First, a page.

Records detail harassment accusations against state troopers
TRENTON, N.J. (AP) — Two New Jersey state troopers accused of pulling women over to pressure them for dates or to ask for their phone numbers allegedly avoided scrutiny by lying to dispatchers and turning off recording devices.
Trooper Eric Richardson was arrested in June and charged with falsifying records. That was about six months after Trooper Marquice Prather was arrested on similar charges. Police say the cases are not connected.
In court documents obtained by NJ.com (http://bit.ly/2sfrhUX ), state police investigators allege that Richardson threatened to arrest one woman if she didn’t give him her number. He hid the interaction by turning off his dashboard camera and telling dispatchers he had pulled over a man, they say.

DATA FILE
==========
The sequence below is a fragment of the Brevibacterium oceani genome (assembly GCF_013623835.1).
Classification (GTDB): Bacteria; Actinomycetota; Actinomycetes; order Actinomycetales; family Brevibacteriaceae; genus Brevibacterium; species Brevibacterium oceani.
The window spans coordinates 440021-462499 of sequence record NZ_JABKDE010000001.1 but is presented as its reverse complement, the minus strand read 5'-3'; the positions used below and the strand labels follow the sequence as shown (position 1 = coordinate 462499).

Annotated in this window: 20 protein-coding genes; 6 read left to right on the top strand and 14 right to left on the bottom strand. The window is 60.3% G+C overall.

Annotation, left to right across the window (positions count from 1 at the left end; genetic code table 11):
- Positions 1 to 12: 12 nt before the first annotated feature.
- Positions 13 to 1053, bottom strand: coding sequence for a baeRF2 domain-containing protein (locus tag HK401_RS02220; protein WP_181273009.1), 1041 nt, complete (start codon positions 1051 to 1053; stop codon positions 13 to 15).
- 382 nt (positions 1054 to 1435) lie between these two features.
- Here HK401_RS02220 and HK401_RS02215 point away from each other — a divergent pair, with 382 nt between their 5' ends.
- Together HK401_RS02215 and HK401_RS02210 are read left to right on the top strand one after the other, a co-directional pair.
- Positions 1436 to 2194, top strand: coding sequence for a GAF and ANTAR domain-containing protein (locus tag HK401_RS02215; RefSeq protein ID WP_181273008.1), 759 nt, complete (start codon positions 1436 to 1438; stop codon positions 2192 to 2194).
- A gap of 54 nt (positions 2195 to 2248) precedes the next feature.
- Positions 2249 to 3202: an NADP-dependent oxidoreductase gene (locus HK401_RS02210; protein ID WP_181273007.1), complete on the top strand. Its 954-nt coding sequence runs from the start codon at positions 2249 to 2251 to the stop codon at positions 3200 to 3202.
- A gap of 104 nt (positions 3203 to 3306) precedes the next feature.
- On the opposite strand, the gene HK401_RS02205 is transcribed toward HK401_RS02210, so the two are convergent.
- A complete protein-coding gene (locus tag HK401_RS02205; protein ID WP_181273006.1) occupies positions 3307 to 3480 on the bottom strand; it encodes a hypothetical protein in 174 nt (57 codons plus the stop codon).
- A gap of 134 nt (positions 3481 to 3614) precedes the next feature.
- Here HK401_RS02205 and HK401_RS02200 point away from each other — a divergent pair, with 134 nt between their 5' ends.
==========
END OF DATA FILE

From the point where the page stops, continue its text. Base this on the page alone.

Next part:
Another woman said she gave her number to Richardson during a traffic stop in November. In January, he pulled her over again, she said, to ask why she had changed it.
Investigators believe Prather routinely stopped young women to ask for dates. They say he made a habit of turning off his microphone, ascribing the missing recordings to technical issues. He also frequently asked the women for their cellphones and took the devices back to his car to look through them, they say.
A state police spokesman, Capt. Brian Polite, said such cases are rare and “not indicative of the professionalism that the vast majority of troopers display on a daily basis.”
Attorneys for both men declined to comment.